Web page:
This new network of 20 MPAs will, among other things, contribute to fisheries sustainability, advance marine ecotourism, and will help maintain resilience in ecosystems that are under stress from climate change.

Work on the new approved network of MPAs dates back to 2014, when the South African government endorsed a plan to achieve, as part of Operation Phakisa: Ocean Economy, a viable network of MPAs. South Africa’s ocean space, which is one of the most varied in the world, is highly productive with rich biodiversity providing for living and non-living resources that contribute significantly to the country’s economy and to job creation.

MPAs provide safe spaces in which fish can breed undisturbed. They are essential to maintain eco-certification of the South African deep-sea trawl fishery. This certification process assesses whether habitat and nursery areas for the hake fishery, are adequately protected. MPAs also contribute to growing South Africa’s marine eco-tourism sector by providing undisturbed natural habitat for whales, sharks, seals, dolphins, turtles and seabirds for international and domestic tourists to experience.

An adequate network of MPAs will also provide the basis for ongoing resilience to the impact of climate change. Oceans are an essential component of the climate system, absorbing and transferring heat, and regulating the exchange of carbon dioxide (CO2) with the atmosphere. With increasing CO2 levels, and rising ocean temperatures, this regulatory capacity is at risk. The network of MPAs will assist in building ecological resilience, and therefore social and economic resilience in the growing ocean economy.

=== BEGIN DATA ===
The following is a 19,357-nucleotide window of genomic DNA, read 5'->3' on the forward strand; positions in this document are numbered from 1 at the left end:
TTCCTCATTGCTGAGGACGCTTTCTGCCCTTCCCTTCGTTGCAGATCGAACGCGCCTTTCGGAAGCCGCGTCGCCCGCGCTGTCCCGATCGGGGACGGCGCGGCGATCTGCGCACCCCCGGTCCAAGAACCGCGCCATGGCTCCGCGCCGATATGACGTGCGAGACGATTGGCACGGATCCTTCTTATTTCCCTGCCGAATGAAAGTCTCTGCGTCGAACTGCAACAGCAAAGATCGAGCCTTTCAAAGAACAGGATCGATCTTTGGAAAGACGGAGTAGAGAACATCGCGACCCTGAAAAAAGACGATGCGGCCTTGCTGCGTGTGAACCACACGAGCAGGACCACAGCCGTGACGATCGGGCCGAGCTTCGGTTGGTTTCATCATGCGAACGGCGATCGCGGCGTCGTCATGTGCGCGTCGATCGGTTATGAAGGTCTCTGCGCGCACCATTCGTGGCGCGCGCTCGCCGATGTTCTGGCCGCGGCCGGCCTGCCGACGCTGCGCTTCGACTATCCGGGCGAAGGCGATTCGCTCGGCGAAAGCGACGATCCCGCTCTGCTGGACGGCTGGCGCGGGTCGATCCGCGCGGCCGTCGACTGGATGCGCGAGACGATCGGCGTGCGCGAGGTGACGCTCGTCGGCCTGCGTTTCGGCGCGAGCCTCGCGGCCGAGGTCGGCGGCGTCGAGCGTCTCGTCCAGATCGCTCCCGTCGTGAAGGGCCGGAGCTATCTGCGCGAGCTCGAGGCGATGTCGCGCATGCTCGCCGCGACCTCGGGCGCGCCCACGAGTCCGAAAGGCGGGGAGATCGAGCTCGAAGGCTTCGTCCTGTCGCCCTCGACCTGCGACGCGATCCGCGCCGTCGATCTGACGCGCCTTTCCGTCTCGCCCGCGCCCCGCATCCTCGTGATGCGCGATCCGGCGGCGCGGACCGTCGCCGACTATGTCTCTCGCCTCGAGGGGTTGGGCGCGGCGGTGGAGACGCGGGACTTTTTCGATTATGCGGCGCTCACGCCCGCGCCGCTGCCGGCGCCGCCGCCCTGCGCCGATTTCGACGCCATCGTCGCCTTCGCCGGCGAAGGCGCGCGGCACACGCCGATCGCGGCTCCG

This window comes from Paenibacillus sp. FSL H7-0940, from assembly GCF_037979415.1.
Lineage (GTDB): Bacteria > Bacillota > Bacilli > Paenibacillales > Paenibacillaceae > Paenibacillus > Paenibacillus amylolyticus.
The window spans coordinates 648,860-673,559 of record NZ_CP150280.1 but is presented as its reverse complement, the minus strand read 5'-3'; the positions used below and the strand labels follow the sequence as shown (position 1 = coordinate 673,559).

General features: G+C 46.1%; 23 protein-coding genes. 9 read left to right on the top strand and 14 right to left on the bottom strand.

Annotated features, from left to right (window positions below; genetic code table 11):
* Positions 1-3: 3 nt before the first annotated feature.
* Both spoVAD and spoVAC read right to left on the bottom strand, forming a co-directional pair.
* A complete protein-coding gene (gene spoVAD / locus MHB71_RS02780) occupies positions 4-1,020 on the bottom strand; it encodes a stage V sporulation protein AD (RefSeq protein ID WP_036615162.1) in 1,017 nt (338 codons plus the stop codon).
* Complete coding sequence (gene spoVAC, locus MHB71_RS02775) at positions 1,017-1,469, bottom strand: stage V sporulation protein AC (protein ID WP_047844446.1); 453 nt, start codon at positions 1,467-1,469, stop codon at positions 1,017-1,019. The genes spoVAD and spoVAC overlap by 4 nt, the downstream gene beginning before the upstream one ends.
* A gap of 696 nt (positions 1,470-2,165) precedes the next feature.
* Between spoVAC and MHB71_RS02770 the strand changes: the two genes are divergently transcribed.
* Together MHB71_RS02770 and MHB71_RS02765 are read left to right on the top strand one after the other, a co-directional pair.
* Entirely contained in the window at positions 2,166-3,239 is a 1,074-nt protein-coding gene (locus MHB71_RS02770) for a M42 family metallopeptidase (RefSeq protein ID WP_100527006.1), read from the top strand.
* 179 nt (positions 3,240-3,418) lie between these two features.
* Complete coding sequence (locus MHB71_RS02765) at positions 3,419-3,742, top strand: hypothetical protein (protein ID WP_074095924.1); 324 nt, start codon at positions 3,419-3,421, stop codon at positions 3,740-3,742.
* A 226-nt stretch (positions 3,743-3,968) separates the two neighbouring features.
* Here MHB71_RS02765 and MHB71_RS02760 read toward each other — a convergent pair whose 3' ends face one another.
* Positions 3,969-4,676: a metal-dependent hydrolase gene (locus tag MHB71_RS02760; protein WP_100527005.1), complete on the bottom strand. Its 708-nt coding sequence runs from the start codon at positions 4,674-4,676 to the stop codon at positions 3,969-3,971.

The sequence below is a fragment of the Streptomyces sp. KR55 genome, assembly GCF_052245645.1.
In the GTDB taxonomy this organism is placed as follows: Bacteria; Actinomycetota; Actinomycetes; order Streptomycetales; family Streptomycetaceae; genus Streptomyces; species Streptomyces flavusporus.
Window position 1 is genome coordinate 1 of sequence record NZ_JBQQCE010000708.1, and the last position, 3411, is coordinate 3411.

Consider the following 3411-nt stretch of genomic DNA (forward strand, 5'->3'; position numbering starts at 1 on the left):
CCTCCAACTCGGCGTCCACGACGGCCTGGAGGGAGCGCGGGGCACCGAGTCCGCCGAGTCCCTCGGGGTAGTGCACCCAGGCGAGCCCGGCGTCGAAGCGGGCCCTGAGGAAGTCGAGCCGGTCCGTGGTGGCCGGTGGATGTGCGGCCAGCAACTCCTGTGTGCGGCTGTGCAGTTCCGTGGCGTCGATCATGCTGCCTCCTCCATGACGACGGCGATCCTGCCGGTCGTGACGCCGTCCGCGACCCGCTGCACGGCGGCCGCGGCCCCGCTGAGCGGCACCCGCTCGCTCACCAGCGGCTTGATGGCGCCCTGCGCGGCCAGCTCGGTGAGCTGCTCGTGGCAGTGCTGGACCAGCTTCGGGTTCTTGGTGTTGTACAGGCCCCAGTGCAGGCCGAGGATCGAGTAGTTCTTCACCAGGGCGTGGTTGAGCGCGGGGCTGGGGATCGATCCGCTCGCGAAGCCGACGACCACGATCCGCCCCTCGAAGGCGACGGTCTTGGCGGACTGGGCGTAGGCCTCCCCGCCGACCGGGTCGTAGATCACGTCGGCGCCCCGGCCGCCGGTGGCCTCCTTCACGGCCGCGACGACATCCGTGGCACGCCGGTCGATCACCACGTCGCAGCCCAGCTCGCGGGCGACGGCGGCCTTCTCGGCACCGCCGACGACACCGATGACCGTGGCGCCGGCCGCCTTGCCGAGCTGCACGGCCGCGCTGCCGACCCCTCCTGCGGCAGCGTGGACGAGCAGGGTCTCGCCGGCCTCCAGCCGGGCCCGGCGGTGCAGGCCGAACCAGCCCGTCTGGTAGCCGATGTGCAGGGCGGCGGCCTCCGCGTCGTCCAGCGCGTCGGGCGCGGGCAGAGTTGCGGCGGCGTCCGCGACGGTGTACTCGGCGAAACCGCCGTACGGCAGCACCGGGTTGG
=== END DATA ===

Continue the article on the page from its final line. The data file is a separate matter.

The new MPA network is a product of extensive consultation and negotiation with all stakeholders, which sought to ensure that the network is aligned with relevant policies and priorities for fisheries, aquaculture, tourism, as well as marine mining and oil exploration, while also protecting ecologically important areas.

Please see the links for the declaration notices and the regulations respectively as well as unique features of Operation Phakisa MPAs:


For media inquiries contact: Zolile Nqayi on 082 898 6483 /